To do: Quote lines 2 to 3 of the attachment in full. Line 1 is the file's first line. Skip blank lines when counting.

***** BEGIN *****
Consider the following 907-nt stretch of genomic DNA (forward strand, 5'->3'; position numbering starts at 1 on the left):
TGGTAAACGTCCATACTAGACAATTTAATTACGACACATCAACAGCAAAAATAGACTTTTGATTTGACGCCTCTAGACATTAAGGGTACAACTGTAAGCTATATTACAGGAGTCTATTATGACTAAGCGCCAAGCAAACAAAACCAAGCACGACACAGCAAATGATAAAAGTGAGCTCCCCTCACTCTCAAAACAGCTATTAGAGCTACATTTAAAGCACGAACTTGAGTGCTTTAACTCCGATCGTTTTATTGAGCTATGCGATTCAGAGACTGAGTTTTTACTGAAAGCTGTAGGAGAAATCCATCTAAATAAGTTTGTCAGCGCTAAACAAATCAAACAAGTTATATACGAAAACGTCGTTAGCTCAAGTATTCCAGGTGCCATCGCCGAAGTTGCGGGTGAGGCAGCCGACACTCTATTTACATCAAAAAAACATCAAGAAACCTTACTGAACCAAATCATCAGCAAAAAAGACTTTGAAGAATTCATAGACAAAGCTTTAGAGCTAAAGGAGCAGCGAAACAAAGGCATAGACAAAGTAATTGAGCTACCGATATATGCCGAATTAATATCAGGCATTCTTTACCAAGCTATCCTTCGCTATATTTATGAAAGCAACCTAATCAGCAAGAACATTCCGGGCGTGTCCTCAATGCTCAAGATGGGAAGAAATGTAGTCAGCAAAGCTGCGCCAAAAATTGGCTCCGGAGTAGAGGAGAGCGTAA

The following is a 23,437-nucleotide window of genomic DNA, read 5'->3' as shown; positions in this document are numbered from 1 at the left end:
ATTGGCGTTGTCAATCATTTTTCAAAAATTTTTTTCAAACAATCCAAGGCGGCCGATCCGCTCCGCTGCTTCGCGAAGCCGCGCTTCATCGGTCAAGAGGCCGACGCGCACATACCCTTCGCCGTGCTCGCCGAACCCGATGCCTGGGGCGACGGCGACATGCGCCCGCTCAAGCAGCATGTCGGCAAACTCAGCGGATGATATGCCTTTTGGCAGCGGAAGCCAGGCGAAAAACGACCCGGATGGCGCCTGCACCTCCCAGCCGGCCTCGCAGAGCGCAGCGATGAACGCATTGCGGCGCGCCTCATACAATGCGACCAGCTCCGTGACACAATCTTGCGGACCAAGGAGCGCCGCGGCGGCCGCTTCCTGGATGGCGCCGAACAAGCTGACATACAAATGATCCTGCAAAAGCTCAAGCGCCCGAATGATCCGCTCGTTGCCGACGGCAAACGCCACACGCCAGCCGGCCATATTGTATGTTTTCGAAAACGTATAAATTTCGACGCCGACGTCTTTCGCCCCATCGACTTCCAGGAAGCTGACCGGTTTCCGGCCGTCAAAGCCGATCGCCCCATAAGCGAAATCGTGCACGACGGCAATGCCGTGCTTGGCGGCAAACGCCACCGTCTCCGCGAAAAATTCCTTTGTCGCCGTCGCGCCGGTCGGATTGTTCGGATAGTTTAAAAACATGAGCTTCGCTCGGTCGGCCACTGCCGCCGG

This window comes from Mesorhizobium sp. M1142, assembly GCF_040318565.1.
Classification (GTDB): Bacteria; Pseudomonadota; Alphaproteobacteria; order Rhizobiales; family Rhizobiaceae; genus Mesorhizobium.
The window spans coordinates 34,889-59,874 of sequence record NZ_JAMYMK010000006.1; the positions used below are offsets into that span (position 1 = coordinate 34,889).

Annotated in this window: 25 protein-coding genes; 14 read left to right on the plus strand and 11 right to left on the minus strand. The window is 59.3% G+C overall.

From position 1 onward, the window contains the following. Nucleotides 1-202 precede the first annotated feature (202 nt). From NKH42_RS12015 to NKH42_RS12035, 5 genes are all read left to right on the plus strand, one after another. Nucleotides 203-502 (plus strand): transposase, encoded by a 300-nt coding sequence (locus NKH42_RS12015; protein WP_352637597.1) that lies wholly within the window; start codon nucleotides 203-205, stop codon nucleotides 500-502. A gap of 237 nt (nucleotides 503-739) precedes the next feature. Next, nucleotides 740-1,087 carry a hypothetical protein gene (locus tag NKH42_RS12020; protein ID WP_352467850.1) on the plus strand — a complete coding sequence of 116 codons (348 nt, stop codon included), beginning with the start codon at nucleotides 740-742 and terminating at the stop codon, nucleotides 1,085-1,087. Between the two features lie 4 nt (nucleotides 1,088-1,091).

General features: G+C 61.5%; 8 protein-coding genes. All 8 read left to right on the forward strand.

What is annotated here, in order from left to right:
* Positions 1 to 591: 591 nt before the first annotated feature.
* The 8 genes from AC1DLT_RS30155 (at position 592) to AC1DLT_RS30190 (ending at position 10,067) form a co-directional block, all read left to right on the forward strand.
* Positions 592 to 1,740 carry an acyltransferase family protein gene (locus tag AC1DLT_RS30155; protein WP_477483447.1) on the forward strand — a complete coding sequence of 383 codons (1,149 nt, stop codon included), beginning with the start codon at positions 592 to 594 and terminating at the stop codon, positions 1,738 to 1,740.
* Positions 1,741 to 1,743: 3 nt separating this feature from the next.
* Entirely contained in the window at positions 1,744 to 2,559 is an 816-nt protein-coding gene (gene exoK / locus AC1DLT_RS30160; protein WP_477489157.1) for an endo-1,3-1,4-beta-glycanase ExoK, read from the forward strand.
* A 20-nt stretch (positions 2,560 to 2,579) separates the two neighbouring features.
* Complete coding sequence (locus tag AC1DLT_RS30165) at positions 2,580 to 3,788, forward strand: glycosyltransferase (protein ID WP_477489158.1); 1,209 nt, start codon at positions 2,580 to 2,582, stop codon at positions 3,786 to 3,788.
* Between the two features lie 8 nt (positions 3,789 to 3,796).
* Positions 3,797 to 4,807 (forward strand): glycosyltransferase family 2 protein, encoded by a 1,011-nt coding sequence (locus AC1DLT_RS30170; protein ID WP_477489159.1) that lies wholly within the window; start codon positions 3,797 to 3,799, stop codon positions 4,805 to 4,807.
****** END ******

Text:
TGGTAAACGTCCATACTAGACAATTTAATTACGACACATCAACAGCAAAAATAGACTTTTGATTTGACGCCTCTAGACATTAAGGGTACAACTGTAAGCTATATTACAGGAGTCTATTATGACTAAGCGCCAAGCAAACAAAACCAAGCACGACACAGCAAATGATAAAAGTGAGCTCCCCTCACTCTCAAAACAGCTATTAGAGCTACATTTAAAGCACGAACTTGAGTGCTTTAACTCCGATCGTTTTATTGAGCTATGCGATTCAGAGACTGAGTTTTTACTGAAAGCTGTAGGAGAAATCCATCTAAATAAGTTTGTCAGCGCTAAACAAATCAAACAAGTTATATACGAAAACGTCGTTAGCTCAAGTATTCCAGGTGCCATCGCCGAAGTTGCGGGTGAGGCAGCCGACACTCTATTTACATCAAAAAAACATCAAGAAACCTTACTGAACCAAATCATCAGCAAAAAAGACTTTGAAGAATTCATAGACAAAGCTTTAGAGCTAAAGGAGCAGCGAAACAAAGGCATAGACAAAGTAATTGAGCTACCGATATATGCCGAATTAATATCAGGCATTCTTTACCAAGCTATCCTTCGCTATATTTATGAAAGCAACCTAATCAGCAAGAACATTCCGGGCGTGTCCTCAATGCTCAAGATGGGAAGAAATGTAGTCAGCAAAGCTGCGCCAAAAATTGGCTCCGGAGTAGAGGAGAGCGTAA

The following is a 23,437-nucleotide window of genomic DNA, read 5'->3' as shown; positions in this document are numbered from 1 at the left end: